Review: Quentin Bates – Thin Ice

512-pppxjsL._SX316_BO1,204,203,200_It’s my spot on the blog tour for Thin Ice, the new novel by Quentin Bates. Iceland was a country that I’d always wanted to go to, so I signed up for the Iceland Noir event in 2013 as soon as it was announced. It was not only a wonderful festival but I was bowled over by the stunning landscape and the picturesque charms of Reykjavik. I’ve now been there three times and am already planning my next visit.

Iceland, of course, has some fine home-grown writers and Arnaldur, Yrsa and Ragnar all make regular appearances on this blog. Quentin Bates knows the country well, having lived there for over ten years and is fluent in the language. His knowledge of the country comes across in Thin Ice, where he doesn’t go overboard on descriptions of the landscape but tells a thrilling tale to the backdrop of an Icelandic winter. Two small-time crooks botch up an armed robbery, seize two hostages and hole up in an isolated hotel. Meanwhile in Reykjavik, Bates’s regular detective, Officer Gunnhildur (Gunna) investigates the disappearance of a mother and daughter and the death of a thief in a house fire.

As with previous books, Bates expertly takes the reader around the mishaps of those existing in the underbelly of Icelandic society. The minutiae that we discover is fascinating, including how seamen wash their underpants. The star of the book, as usual, is Gunna who combines practicality with an adventurous spirit.

Thin Ice is a meaty read with plenty of twists and turns. I particularly enjoyed how the pace quickened as we reached the denouement. I devoured the book over a cold, snowy February weekend and it was perfect winter reading.

Review: Arnaldur Indridason – Strange Shores

The problem with finally getting around to a book that you’ve wanted to read for a while is that you’ve often a fair idea of Strange Shoreswhat other readers think of it. No matter hard I try not to look at reviews, or quickly I skim read the ones I do see, I always get a sense of how a book has been received. So I opened Strange Shores with trepidation as I’d seen mixed reviews of the latest, and possibly last, instalment of Indridason’s series featuring Reykjavik detective, Erlendur. However, I have to say I was impressed in terms of both the plotting and the way in which Indridason seemingly concludes the outing for this particular character. If only other writers could finish a series with so light a touch.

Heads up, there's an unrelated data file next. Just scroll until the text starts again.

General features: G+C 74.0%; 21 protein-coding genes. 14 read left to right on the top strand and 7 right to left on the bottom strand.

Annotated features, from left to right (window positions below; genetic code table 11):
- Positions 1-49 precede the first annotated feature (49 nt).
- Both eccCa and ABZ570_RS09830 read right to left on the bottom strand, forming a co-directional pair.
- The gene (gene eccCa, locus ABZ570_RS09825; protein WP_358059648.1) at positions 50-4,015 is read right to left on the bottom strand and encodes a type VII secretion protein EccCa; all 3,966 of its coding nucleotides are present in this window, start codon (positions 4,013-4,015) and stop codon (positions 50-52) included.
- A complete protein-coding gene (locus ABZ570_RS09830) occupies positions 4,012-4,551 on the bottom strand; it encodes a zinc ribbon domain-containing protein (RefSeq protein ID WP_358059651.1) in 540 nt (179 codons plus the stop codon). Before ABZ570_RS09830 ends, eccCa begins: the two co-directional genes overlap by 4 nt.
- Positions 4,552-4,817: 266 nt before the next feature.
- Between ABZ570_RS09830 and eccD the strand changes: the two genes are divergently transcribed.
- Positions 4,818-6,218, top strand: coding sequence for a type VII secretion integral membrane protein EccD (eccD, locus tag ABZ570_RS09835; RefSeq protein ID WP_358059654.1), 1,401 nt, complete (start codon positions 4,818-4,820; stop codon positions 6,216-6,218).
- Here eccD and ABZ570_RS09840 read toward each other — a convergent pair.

Erlendur, on leave from his job in the Reykjavik police department, is camping in his childhood home. A frequent visitor to the place, he is continually searching for the brother whom he lost in a snowstorm when they were both children. He hears the story of a local woman, Matthildur, who also went missing years earlier on the night of a violent storm and rumours abound as to what became of her. As he begins to ask questions about the background to that fateful evening, he unwittingly begins to discover what may have also befallen his brother.

A narrative that focuses on a historic crime is a relatively common theme, in crime fiction in general and also in Scandinavian novels. It can sometimes have mixed results. There’s an immediate distance created; the lapse of time can make the action less compelling. Indridason largely solves this by aligning Erlendur’s hunt for his missing brother with the case. Although this also a decades old mystery, those familiar with the series will recognise the weight of survivor’s guilt felt by Erlundur which has haunted him through the books. The outcome to Matthildur’s disappearance is satisfyingly gruesome but, ultimately, it is the resolution, of sorts, of Erlendur’s quest that stays with the reader.

Is this it for Erlendur? A tip-off by the excellent writer, Quentin Bates, on twitter says that the next book takes Erlendur back to 1974. So this may well be the last contemporary investigation for the character. If this is the case, it’s an excellent finish to the series.

Thanks to Vintage for my copy. The translation was by Victoria Cribb.